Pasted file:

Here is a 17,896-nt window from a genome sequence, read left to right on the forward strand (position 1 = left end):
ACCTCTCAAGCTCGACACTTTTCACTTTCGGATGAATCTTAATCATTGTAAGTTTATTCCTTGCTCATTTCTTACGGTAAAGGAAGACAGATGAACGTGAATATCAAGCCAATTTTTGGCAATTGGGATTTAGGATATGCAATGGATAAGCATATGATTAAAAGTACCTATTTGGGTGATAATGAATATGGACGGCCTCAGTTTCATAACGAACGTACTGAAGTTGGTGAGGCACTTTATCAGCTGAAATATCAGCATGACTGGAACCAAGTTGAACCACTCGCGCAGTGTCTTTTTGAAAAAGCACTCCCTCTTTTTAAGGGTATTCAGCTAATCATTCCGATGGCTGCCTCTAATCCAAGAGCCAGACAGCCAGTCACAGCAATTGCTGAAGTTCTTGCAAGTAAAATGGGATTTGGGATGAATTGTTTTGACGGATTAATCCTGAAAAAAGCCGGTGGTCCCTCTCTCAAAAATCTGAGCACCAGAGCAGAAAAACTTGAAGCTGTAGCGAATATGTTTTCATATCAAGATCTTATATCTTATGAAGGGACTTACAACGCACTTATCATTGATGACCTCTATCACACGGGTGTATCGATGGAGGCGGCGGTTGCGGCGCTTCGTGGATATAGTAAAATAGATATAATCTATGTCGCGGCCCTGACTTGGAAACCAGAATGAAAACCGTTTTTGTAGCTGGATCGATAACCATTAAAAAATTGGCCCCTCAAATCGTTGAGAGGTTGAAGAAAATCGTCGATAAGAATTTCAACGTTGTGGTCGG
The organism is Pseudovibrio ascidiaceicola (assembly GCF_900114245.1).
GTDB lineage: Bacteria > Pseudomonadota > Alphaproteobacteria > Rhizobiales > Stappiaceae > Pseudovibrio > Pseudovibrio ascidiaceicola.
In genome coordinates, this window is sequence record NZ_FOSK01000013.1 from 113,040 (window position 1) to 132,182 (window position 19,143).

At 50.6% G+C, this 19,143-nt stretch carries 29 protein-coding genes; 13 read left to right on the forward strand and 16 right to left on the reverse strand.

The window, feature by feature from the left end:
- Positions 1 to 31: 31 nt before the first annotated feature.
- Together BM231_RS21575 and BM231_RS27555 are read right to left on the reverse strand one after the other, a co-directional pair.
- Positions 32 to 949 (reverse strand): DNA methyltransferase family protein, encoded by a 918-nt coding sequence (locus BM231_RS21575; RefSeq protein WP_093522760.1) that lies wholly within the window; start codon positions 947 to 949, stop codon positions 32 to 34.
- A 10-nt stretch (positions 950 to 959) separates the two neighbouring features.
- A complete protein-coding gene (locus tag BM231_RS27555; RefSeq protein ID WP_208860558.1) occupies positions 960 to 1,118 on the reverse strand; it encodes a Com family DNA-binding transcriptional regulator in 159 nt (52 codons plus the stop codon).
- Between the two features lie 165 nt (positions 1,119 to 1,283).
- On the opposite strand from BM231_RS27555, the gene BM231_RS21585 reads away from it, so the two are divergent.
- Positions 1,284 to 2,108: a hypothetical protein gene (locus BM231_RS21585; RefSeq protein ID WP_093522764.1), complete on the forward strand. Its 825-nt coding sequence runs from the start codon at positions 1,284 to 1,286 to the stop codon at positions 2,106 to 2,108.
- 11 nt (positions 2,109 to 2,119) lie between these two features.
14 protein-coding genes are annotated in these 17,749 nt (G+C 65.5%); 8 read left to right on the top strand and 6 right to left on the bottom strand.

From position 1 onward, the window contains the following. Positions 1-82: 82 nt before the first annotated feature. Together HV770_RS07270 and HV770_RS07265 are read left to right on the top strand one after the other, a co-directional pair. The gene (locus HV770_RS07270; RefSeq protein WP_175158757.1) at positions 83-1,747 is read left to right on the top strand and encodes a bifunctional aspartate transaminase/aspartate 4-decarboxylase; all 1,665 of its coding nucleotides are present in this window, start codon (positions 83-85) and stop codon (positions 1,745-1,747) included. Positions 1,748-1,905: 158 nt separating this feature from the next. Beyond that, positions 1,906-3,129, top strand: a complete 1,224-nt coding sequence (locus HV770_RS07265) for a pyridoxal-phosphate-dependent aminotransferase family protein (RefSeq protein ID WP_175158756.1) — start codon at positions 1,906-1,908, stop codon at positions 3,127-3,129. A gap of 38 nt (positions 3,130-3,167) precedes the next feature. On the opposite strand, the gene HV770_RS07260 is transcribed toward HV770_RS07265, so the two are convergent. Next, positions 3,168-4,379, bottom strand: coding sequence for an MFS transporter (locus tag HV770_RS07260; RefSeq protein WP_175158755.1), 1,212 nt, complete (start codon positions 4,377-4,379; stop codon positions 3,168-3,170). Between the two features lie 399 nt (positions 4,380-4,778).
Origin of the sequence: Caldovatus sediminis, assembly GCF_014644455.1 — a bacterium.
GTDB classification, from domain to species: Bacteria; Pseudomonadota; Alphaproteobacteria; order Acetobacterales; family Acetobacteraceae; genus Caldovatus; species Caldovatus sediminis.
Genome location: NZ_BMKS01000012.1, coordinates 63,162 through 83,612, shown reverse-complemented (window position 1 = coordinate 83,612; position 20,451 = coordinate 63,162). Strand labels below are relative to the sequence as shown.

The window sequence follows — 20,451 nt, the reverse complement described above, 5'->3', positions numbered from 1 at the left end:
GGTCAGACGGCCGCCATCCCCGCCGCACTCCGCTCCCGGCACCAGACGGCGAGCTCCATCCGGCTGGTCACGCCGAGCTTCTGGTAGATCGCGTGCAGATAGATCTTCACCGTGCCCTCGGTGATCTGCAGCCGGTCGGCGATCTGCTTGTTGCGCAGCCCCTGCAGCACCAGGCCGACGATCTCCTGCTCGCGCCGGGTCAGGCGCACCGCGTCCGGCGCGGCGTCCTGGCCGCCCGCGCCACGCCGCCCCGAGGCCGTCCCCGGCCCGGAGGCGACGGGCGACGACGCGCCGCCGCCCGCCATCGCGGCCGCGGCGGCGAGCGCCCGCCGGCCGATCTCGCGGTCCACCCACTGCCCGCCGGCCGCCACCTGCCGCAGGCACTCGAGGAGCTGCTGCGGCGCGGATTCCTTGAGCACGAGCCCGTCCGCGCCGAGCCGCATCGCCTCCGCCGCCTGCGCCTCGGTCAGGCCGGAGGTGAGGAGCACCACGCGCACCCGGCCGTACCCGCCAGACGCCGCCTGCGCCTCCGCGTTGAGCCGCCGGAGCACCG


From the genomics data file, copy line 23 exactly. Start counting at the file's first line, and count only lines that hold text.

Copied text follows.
GGTCAGACGGCCGCCATCCCCGCCGCACTCCGCTCCCGGCACCAGACGGCGAGCTCCATCCGGCTGGTCACGCCGAGCTTCTGGTAGATCGCGTGCAGATAGATCTTCACCGTGCCCTCGGTGATCTGCAGCCGGTCGGCGATCTGCTTGTTGCGCAGCCCCTGCAGCACCAGGCCGACGATCTCCTGCTCGCGCCGGGTCAGGCGCACCGCGTCCGGCGCGGCGTCCTGGCCGCCCGCGCCACGCCGCCCCGAGGCCGTCCCCGGCCCGGAGGCGACGGGCGACGACGCGCCGCCGCCCGCCATCGCGGCCGCGGCGGCGAGCGCCCGCCGGCCGATCTCGCGGTCCACCCACTGCCCGCCGGCCGCCACCTGCCGCAGGCACTCGAGGAGCTGCTGCGGCGCGGATTCCTTGAGCACGAGCCCGTCCGCGCCGAGCCGCATCGCCTCCGCCGCCTGCGCCTCGGTCAGGCCGGAGGTGAGGAGCACCACGCGCACCCGGCCGTACCCGCCAGACGCCGCCTGCGCCTCCGCGTTGAGCCGCCGGAGCACCG